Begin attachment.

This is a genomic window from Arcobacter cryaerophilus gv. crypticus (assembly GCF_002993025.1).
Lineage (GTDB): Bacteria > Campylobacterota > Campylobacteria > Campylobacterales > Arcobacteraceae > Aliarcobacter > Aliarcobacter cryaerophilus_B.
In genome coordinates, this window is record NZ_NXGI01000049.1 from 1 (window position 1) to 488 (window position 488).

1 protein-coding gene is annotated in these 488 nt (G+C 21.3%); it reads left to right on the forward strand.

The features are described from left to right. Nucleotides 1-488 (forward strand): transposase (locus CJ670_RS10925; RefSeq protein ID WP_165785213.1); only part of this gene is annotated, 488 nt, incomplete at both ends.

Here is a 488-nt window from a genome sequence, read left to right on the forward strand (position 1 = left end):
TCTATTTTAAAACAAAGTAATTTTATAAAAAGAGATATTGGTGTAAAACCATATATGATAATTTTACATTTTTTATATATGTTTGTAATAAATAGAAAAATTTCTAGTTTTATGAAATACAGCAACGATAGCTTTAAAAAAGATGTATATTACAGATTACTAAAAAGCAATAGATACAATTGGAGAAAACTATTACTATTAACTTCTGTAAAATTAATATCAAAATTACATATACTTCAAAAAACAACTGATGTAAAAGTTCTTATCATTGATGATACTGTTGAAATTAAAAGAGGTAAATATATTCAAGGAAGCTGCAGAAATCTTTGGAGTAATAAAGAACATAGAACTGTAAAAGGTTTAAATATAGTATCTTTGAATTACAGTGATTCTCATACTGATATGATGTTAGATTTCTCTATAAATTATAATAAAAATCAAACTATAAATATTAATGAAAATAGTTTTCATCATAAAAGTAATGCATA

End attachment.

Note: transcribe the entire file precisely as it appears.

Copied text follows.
This is a genomic window from Arcobacter cryaerophilus gv. crypticus (assembly GCF_002993025.1).
Lineage (GTDB): Bacteria > Campylobacterota > Campylobacteria > Campylobacterales > Arcobacteraceae > Aliarcobacter > Aliarcobacter cryaerophilus_B.
In genome coordinates, this window is record NZ_NXGI01000049.1 from 1 (window position 1) to 488 (window position 488).

1 protein-coding gene is annotated in these 488 nt (G+C 21.3%); it reads left to right on the forward strand.

The features are described from left to right. Nucleotides 1-488 (forward strand): transposase (locus CJ670_RS10925; RefSeq protein ID WP_165785213.1); only part of this gene is annotated, 488 nt, incomplete at both ends.

Here is a 488-nt window from a genome sequence, read left to right on the forward strand (position 1 = left end):
TCTATTTTAAAACAAAGTAATTTTATAAAAAGAGATATTGGTGTAAAACCATATATGATAATTTTACATTTTTTATATATGTTTGTAATAAATAGAAAAATTTCTAGTTTTATGAAATACAGCAACGATAGCTTTAAAAAAGATGTATATTACAGATTACTAAAAAGCAATAGATACAATTGGAGAAAACTATTACTATTAACTTCTGTAAAATTAATATCAAAATTACATATACTTCAAAAAACAACTGATGTAAAAGTTCTTATCATTGATGATACTGTTGAAATTAAAAGAGGTAAATATATTCAAGGAAGCTGCAGAAATCTTTGGAGTAATAAAGAACATAGAACTGTAAAAGGTTTAAATATAGTATCTTTGAATTACAGTGATTCTCATACTGATATGATGTTAGATTTCTCTATAAATTATAATAAAAATCAAACTATAAATATTAATGAAAATAGTTTTCATCATAAAAGTAATGCATA